Jun 6, 2007

Foodie agonistes

The dog-eat-dog world of the competitive dinner party circuit exposed.
“Entertaining and cooking have become an integral part of how certain people demonstrate their cultural cachet,” said Joshua Schreier, a history professor at Vassar College who lives in Harlem and says he is a victim, and a propagator, of culinary anxiety. “There is a specific cachet that only a fiddlehead fern can convey. Saying, ‘I got this olive oil from this specific region in Greece,’ is like talking about what kind of car you have. And people don’t want to be associated with the wrong kind of olive oil. It becomes less about having people over and more about showing off your foodie credentials.”

Colleen McKinney, a freelance food writer and editor who lives in Brooklyn, said: “Food is cocktail party conversation. You cook it and then you talk about it all night long.”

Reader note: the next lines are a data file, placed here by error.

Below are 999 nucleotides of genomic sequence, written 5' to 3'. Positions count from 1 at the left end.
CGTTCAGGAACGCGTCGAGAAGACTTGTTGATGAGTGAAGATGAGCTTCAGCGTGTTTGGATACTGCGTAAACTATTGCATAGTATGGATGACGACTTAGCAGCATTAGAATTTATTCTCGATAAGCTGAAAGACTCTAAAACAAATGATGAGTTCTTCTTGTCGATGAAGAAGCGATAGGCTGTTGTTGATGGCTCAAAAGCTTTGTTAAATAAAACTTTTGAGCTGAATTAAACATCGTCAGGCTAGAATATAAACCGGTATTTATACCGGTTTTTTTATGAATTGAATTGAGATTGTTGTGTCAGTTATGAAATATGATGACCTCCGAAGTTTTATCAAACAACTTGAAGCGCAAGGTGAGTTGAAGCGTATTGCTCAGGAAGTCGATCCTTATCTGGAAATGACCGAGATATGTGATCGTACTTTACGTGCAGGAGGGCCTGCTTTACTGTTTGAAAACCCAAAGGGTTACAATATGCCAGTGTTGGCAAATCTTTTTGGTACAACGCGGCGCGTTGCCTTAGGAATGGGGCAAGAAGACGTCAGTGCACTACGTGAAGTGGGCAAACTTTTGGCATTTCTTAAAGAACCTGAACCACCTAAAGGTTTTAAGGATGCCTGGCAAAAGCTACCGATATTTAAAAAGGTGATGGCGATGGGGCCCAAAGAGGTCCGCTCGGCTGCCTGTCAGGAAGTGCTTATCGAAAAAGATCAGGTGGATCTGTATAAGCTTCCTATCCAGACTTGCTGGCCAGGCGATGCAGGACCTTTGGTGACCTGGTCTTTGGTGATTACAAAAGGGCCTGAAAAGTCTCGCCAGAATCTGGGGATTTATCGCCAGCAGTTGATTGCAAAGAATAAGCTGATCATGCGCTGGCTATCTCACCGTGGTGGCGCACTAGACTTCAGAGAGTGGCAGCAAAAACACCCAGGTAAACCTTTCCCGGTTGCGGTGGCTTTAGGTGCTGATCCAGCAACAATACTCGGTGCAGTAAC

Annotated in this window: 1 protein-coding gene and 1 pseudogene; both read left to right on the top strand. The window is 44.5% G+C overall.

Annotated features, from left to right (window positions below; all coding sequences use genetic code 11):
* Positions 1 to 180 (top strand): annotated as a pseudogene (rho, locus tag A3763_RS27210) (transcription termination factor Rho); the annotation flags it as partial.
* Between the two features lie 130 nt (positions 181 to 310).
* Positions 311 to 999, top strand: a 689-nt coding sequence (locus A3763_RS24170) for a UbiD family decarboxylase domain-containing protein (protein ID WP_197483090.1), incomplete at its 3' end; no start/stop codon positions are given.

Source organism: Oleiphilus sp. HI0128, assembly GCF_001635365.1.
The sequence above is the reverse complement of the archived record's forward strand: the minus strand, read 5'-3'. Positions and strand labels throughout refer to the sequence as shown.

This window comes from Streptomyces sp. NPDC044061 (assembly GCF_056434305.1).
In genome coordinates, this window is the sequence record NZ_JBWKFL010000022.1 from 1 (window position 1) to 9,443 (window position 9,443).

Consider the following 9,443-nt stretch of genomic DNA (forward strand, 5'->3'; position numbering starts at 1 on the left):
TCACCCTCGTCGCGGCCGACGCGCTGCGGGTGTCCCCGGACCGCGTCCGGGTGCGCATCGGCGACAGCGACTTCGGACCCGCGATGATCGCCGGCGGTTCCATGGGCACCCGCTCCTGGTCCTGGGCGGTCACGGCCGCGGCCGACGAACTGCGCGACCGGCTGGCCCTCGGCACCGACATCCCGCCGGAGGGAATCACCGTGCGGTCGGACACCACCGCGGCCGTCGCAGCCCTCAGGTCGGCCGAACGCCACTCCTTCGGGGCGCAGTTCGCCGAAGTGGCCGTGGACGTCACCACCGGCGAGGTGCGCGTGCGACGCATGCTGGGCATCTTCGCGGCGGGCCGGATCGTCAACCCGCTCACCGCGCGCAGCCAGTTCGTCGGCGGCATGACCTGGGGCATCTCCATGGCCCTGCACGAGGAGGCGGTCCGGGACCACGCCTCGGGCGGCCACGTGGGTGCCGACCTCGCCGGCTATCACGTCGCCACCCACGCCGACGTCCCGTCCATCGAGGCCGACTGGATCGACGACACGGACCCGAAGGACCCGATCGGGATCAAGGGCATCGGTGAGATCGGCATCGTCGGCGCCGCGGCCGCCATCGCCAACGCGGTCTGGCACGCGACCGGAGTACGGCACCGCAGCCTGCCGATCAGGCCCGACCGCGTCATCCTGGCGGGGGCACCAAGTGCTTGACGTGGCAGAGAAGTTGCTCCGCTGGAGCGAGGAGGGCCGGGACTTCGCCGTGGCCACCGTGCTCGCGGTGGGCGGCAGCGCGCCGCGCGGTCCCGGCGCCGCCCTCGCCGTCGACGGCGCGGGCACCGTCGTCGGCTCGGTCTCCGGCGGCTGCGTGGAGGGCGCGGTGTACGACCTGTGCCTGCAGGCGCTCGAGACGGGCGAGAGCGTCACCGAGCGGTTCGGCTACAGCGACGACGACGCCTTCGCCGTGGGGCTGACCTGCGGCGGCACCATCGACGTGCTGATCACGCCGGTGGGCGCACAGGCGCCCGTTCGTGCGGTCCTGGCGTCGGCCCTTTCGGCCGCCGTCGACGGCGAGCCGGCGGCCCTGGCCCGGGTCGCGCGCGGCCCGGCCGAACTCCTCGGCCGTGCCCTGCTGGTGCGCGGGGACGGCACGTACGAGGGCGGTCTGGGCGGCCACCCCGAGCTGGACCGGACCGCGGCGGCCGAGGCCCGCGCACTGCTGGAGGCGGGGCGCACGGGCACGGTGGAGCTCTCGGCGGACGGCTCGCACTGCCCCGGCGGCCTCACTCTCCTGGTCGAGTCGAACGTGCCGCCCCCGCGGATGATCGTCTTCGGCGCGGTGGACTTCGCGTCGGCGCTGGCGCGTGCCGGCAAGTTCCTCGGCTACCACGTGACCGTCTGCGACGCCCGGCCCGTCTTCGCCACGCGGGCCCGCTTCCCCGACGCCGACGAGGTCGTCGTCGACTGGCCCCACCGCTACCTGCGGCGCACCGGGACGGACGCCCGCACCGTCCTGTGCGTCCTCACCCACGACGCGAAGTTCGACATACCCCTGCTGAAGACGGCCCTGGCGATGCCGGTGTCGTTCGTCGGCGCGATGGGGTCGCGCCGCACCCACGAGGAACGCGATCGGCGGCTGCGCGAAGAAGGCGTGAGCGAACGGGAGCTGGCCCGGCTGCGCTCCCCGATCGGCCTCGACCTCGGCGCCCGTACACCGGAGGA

Ms. McKinney is generally confident in the kitchen, except when it comes to one particular couple. When they have her over, dinner might be asparagus three ways, fresh pasta with sausage they made themselves and rhubarb pie with vanilla ice cream — homemade vanilla ice cream. When they go to her house for dinner, they take their own pickled ramps.

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